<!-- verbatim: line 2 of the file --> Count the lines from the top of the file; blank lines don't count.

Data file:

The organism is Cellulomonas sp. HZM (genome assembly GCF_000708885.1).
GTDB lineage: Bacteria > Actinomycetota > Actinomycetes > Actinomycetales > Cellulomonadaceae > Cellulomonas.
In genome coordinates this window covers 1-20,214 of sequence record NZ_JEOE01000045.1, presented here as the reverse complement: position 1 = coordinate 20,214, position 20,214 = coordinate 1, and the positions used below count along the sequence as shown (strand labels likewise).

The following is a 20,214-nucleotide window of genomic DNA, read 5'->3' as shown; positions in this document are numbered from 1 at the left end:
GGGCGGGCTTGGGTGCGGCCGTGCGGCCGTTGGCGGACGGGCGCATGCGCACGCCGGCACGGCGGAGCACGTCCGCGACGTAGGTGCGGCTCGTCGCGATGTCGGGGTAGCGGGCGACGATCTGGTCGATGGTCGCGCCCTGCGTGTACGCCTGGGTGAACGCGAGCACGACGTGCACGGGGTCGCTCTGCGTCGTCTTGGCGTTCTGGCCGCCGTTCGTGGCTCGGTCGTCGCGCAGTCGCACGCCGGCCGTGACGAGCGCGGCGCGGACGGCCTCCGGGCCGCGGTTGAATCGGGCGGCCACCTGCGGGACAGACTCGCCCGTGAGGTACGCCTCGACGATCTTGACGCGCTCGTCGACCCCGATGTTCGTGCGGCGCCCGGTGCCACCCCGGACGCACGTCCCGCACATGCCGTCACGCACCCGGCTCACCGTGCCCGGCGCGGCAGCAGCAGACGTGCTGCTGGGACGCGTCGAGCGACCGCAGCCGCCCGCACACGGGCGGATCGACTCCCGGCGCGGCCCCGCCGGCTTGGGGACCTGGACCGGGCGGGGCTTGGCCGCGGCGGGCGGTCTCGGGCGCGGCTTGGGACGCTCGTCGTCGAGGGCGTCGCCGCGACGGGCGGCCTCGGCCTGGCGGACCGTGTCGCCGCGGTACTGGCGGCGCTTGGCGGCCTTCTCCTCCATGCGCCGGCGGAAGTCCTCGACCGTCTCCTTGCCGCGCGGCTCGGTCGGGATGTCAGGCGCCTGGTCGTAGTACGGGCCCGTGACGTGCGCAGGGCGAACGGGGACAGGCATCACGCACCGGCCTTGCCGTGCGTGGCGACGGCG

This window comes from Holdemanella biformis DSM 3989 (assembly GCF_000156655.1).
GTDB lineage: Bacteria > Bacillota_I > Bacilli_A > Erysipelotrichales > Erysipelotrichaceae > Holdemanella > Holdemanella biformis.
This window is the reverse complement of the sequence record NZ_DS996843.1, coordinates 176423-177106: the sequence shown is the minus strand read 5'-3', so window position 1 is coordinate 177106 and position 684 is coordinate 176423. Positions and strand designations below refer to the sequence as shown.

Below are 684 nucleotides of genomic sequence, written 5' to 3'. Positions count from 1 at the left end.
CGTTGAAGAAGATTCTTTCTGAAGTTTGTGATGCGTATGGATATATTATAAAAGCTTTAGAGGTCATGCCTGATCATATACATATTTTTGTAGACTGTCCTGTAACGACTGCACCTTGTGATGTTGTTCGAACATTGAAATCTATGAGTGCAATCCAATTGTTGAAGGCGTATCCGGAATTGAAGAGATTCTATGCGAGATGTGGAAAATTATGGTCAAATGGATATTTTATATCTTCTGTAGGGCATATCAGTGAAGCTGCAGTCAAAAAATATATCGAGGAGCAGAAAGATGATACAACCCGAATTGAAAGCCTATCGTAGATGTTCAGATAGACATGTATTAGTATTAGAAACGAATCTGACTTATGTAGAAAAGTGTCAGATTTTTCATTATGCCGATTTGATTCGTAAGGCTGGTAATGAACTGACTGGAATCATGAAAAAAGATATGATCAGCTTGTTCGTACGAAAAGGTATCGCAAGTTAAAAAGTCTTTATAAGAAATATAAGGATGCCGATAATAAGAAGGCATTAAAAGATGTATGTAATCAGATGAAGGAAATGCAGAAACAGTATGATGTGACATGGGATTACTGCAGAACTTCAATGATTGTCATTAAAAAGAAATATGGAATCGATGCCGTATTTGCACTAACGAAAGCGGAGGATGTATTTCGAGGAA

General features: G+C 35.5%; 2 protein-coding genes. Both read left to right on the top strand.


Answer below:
GTDB lineage: Bacteria > Actinomycetota > Actinomycetes > Actinomycetales > Cellulomonadaceae > Cellulomonas.